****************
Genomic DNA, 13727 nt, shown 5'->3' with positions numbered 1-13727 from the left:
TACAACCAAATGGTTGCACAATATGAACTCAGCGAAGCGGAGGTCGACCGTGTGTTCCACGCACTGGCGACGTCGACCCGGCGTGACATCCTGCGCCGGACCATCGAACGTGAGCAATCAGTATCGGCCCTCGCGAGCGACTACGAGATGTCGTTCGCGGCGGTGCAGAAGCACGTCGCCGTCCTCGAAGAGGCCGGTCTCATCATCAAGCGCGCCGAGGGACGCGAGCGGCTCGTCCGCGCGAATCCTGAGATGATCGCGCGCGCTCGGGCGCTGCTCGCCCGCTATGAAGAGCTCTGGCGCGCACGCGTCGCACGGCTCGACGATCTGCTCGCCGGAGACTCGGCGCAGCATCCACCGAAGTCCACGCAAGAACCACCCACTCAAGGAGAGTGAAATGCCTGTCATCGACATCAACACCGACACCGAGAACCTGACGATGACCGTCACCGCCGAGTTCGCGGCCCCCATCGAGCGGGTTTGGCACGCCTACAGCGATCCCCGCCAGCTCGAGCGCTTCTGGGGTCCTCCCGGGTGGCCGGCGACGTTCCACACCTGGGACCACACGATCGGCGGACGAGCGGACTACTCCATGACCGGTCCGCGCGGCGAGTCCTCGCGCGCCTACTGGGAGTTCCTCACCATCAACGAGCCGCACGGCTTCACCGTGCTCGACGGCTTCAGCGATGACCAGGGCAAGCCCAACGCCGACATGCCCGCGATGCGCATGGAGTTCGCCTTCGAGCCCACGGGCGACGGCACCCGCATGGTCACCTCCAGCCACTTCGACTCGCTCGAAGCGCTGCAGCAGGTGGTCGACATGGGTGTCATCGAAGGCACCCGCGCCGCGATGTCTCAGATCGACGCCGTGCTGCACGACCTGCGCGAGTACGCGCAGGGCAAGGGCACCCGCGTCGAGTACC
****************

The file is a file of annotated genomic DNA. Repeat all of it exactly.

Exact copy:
Genomic DNA, 13727 nt, shown 5'->3' with positions numbered 1-13727 from the left:
TACAACCAAATGGTTGCACAATATGAACTCAGCGAAGCGGAGGTCGACCGTGTGTTCCACGCACTGGCGACGTCGACCCGGCGTGACATCCTGCGCCGGACCATCGAACGTGAGCAATCAGTATCGGCCCTCGCGAGCGACTACGAGATGTCGTTCGCGGCGGTGCAGAAGCACGTCGCCGTCCTCGAAGAGGCCGGTCTCATCATCAAGCGCGCCGAGGGACGCGAGCGGCTCGTCCGCGCGAATCCTGAGATGATCGCGCGCGCTCGGGCGCTGCTCGCCCGCTATGAAGAGCTCTGGCGCGCACGCGTCGCACGGCTCGACGATCTGCTCGCCGGAGACTCGGCGCAGCATCCACCGAAGTCCACGCAAGAACCACCCACTCAAGGAGAGTGAAATGCCTGTCATCGACATCAACACCGACACCGAGAACCTGACGATGACCGTCACCGCCGAGTTCGCGGCCCCCATCGAGCGGGTTTGGCACGCCTACAGCGATCCCCGCCAGCTCGAGCGCTTCTGGGGTCCTCCCGGGTGGCCGGCGACGTTCCACACCTGGGACCACACGATCGGCGGACGAGCGGACTACTCCATGACCGGTCCGCGCGGCGAGTCCTCGCGCGCCTACTGGGAGTTCCTCACCATCAACGAGCCGCACGGCTTCACCGTGCTCGACGGCTTCAGCGATGACCAGGGCAAGCCCAACGCCGACATGCCCGCGATGCGCATGGAGTTCGCCTTCGAGCCCACGGGCGACGGCACCCGCATGGTCACCTCCAGCCACTTCGACTCGCTCGAAGCGCTGCAGCAGGTGGTCGACATGGGTGTCATCGAAGGCACCCGCGCCGCGATGTCTCAGATCGACGCCGTGCTGCACGACCTGCGCGAGTACGCGCAGGGCAAGGGCACCCGCGTCGAGTACC